Cañada de los Pajaros

A stork flies back to its nest on top of a pine tree.

Cañada de los Pajaros

The community of storks in the canopy.

Cañada de los Pajaros, spoonbill

This spoonbill looks rather dignified.

Cañada de los Pajaros

A breeding pair of storks in their treetop nest.

March is nesting season for the storks, who come here to breed from late February until the end of August; their chicks will be born next month. Storks like to nest somewhere high up, safe from predators – you often seen them on top of chimneys; here, they love the pine trees. We also saw spoonbills nesting up in the branches.

We spent a very enjoyable few hours at the Cañada, luckily with sun, then cloud, and the heavens opened when we got in the car to go home (and ate our sandwiches). This is a place where kids can run around without causing too much havoc, it’s a beautiful natural environment, and they’re intrigued by all the various birds – their favourite was one we could barely see, as it was in an enclosure away from the path. It was a mynah bird, which imitated them as they said “Hola!”, right down to the tone of voice. They found it hilarious, and spend many happy minutes chatting to it and then bursting into hysterics of laughter. Helpful, friendly staff, spotlessly clean grounds and easy parking make this an ideal family outing.

Cañada de los Pajaros is near Puebla del Rio, 25km south of Seville on the Aznalcazar road (SE659). Entrance is 10 euros for adults and 6 euros for children over 5 years old. There is a restaurant next to the reserve, as well as casas rurales to rent.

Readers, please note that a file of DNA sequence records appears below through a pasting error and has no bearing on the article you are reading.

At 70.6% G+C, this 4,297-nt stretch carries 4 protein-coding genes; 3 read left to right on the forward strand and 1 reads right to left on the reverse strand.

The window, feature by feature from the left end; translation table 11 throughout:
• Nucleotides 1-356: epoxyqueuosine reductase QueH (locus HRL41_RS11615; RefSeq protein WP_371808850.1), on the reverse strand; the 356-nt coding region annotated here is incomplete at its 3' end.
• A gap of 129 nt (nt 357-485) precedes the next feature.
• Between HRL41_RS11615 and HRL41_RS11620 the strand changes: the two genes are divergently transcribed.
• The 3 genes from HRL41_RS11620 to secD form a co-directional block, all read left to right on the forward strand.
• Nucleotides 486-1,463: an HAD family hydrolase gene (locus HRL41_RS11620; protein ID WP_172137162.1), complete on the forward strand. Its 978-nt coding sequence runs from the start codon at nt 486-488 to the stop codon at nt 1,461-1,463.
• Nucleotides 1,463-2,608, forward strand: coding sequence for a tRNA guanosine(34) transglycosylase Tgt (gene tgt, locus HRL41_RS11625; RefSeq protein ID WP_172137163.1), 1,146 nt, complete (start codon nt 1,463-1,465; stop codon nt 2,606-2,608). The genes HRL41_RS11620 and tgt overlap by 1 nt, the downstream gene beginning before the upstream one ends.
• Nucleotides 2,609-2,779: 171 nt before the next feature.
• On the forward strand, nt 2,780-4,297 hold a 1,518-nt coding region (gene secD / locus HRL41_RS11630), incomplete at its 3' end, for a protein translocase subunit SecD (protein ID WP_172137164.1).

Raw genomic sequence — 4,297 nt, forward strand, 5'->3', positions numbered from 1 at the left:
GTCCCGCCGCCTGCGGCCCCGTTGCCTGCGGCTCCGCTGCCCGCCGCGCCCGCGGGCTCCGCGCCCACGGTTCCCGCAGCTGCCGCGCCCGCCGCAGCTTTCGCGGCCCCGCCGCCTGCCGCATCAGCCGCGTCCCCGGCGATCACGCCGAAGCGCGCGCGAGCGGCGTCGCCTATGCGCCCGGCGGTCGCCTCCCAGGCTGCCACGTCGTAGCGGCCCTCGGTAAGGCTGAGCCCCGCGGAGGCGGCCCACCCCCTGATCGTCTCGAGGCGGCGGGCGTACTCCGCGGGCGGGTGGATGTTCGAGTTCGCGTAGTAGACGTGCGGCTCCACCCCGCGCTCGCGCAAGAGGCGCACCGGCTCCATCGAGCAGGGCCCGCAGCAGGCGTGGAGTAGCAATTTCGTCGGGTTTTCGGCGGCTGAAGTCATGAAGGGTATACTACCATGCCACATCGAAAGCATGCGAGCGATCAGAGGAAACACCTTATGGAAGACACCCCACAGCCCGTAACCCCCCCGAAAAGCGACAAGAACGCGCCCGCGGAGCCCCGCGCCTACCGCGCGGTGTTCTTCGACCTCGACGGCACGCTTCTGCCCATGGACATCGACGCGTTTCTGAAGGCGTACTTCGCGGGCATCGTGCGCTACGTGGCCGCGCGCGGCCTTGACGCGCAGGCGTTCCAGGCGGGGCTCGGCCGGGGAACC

Here are some bird names in Spanish and English:

focha – coot

ciguena – stork

grulla – crane

garza – heron

garcilla – heron/egret

gaviota – gull

malvasia – white-headed duck

espatula – spoonbill

canastera – pratincole

Weekly Photo Challenge: Weather

vejer de la frontera, weather, a word a week, weekly photo challenge, cadiz, costa de la luz, sunrise, misty, mist, morning,

vejer de la frontera, weather, a word a week, weekly photo challenge, cadiz, costa de la luz, sunrise, mist, misty morningOn this blog, as followers and regular readers (you lovely people, you) will know, I write about a range of subjects – living in Spain, speaking Spanish, travelling around Andalucia and Portugal. Sometimes I also do these photo posts, which are part of a series of themed offerings from a wonderful blogger who goes by the name of Skinny Wench.

Her photo theme this week is Weather. I’ve done Round and Glitter so far, which were fun, but this one opens up a whole spread of meteorological possibilities.  Here in Seville, it’s mostly sun, with a bit of morning mist, some rain, and the occasional hail shower or thunderstorm – there was a humdinger last Saturday, which knocked down palm trees and left huge metal-framed ad hoardings bent double by the wind.